What's next for MDC? The industry weighs in

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Credit: MDC Partners

Now that MDC Partners has said it's exploring options, including a potential sale, the industry is speculating about what happens next.

The possibilities are many: MDC agencies might buy themselves back from the holding company. Consultancies like Accenture Interactive or Deloitte Digital could swoop in and purchase the whole thing or cherrypick shops. Private equity could come in and restructure MDC's operations. Or other holding companies might consider snatching up some MDC agencies, which include 72andSunny, Anomaly, Crispin Porter & Bogusky and Forsman & Bodenfors.

Major agency holding companies have gone on the block only a handful of times in recent years. Last year, Vivendi bought Havas, formally bringing together two firms that already were connected through the Bollore family's share holdings. U.K.-based Aegis Group, parent of Carat, was acquired for $4.9 billion in 2013 by Dentsu Inc., forming what is now the Dentsu Aegis Network. Back in 2001, IPG acquired True North Communications, parent of FCB.

MDC fended off a potential sale last year with a $95 million investment from Goldman Sachs' Merchant Banking Division. MDC, which is the 15th largest agency holding company according to the Ad Age Datacenter, hired Liontree Advisors in 2016 to evaluate its financial and capital structure.

Pivotal Research senior analyst Brian Wieser is leery that a buyer would be interested in acquiring the holding company in its current form. It's "still not particularly useful to anyone at a strategic level, at least in whole," Wieser says, but adds: "It doesn't mean that individual agencies aren't worth a lot." Wieser notes much of what happens will depend upon the creativity of bankers and potential suppliers of capital who might have different ideas than they did last time MDC went through this.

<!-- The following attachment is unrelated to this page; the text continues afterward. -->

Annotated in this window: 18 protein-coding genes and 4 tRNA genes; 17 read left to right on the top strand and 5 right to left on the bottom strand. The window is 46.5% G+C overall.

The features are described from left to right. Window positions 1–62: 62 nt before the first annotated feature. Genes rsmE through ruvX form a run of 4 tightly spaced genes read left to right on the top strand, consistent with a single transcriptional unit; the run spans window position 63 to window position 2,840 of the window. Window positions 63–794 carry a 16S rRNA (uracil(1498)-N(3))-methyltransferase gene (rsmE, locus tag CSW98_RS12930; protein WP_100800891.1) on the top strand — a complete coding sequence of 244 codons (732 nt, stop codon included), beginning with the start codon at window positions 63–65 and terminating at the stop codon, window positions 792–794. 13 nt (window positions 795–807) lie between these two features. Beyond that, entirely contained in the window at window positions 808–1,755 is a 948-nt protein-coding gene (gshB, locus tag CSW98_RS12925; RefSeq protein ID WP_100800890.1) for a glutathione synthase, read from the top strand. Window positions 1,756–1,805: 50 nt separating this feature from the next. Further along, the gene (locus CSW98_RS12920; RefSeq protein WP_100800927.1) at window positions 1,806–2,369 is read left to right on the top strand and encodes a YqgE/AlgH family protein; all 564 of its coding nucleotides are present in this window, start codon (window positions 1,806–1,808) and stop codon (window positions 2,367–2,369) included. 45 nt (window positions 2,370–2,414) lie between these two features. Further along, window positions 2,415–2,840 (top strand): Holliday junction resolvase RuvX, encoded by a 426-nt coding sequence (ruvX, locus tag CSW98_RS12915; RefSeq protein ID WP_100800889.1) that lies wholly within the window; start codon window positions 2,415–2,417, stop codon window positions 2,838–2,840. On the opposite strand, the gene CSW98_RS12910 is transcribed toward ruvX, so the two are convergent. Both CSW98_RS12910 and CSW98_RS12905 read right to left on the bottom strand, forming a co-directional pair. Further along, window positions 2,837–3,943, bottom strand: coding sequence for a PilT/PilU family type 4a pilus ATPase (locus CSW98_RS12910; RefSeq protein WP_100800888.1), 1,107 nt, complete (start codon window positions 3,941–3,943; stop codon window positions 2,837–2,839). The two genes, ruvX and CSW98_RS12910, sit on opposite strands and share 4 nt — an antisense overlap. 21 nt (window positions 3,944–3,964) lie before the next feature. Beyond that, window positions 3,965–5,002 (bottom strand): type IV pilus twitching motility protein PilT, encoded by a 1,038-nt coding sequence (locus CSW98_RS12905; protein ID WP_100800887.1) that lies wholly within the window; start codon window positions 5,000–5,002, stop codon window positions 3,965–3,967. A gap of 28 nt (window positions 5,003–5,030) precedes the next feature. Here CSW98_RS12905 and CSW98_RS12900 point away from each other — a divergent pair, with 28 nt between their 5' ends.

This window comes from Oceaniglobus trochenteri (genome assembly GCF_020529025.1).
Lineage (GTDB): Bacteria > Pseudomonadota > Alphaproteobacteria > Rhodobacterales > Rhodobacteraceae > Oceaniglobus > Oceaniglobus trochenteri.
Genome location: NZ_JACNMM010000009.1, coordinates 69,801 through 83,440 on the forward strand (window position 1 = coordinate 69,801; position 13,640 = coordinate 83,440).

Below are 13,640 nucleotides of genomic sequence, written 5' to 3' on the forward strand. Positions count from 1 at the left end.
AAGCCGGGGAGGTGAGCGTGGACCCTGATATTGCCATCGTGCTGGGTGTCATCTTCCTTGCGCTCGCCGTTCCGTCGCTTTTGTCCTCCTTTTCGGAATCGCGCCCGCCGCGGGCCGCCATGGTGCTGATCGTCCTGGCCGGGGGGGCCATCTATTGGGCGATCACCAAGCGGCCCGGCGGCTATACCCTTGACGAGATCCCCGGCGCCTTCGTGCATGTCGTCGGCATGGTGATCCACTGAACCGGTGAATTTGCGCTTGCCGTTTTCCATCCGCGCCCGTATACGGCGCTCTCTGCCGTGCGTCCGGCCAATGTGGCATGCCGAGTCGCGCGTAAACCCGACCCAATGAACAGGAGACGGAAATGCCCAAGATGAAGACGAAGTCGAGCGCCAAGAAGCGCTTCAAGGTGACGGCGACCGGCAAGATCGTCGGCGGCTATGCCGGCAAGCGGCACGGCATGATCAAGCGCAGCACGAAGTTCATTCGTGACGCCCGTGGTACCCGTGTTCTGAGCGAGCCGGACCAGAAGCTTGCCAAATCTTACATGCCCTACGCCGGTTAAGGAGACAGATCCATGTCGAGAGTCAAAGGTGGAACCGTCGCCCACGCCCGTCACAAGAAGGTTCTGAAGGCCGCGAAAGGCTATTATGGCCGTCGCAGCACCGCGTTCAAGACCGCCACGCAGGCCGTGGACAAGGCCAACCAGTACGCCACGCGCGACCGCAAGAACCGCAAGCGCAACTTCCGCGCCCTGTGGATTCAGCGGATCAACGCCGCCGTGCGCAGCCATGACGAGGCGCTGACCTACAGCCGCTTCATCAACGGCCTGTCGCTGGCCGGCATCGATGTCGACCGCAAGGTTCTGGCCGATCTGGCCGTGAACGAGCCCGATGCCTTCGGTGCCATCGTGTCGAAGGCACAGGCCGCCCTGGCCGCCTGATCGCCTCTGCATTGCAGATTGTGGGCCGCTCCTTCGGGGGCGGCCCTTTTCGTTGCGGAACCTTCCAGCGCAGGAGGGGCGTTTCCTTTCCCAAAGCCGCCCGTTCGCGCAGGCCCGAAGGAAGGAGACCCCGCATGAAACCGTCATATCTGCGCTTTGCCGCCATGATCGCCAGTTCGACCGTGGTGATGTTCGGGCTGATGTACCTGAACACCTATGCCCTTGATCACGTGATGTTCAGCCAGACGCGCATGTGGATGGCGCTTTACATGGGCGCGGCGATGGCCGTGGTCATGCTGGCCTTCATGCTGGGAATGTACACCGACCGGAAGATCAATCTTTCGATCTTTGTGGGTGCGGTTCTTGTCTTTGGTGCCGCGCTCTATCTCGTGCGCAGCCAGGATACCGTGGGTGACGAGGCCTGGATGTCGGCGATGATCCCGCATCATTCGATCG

One person familiar with the situation said "If there were ever a company that was ripe for a sale, it's MDC," adding that he believes the market cap for the holding company is at least 75 percent lower than it should be. (According to YCharts, MDC's market cap is $267.4 million). "The things they had difficulties with they can clean up with better management," this person said.

Here's a look at some scenarios:

Buyback opportunities

MDC has been known for being somewhat decentralized and letting its agencies have a high level of autonomy.

"If MDC were looking at a sale, I think part of that would be some of these entrepreneurial agencies buying themselves back," says Forrester analyst Jay Pattisall, "because of the independence and the autonomy that is part of their cultural makeup." He says agencies like 72andSunny, Anomaly and CP&B might fit that bill. He adds that a buyback is more likely if these agency founders suspect MDC will be bought by a rival with more hands-on philosophy. "They would likely take steps to retain their autonomy, buy themselves back before they would be purchased by another advertising holding company," says Pattisall.

Avi Dan, founder of agency search consultancy Avidan Strategies, said he believes MDC's strongest companies might consider looking for opportunities where management could buy them back and take them private — noting he believes agencies like 72andSunny, Anomaly, Redscout and potentially Mono might make sense.

Considering consultancies

Now that consultancies are increasingly looking to beef up their creative capabilities, a purchase of MDC in whole or in part is in the realm of possibility, some say.

"The best fit would surely be one of the consulting firms to jumpstart their creative capabilities. If you look at what Accenture did in the U.K. and Australia, they snared top 10 creative agency talent," says R3 principal and co-founder Greg Paull.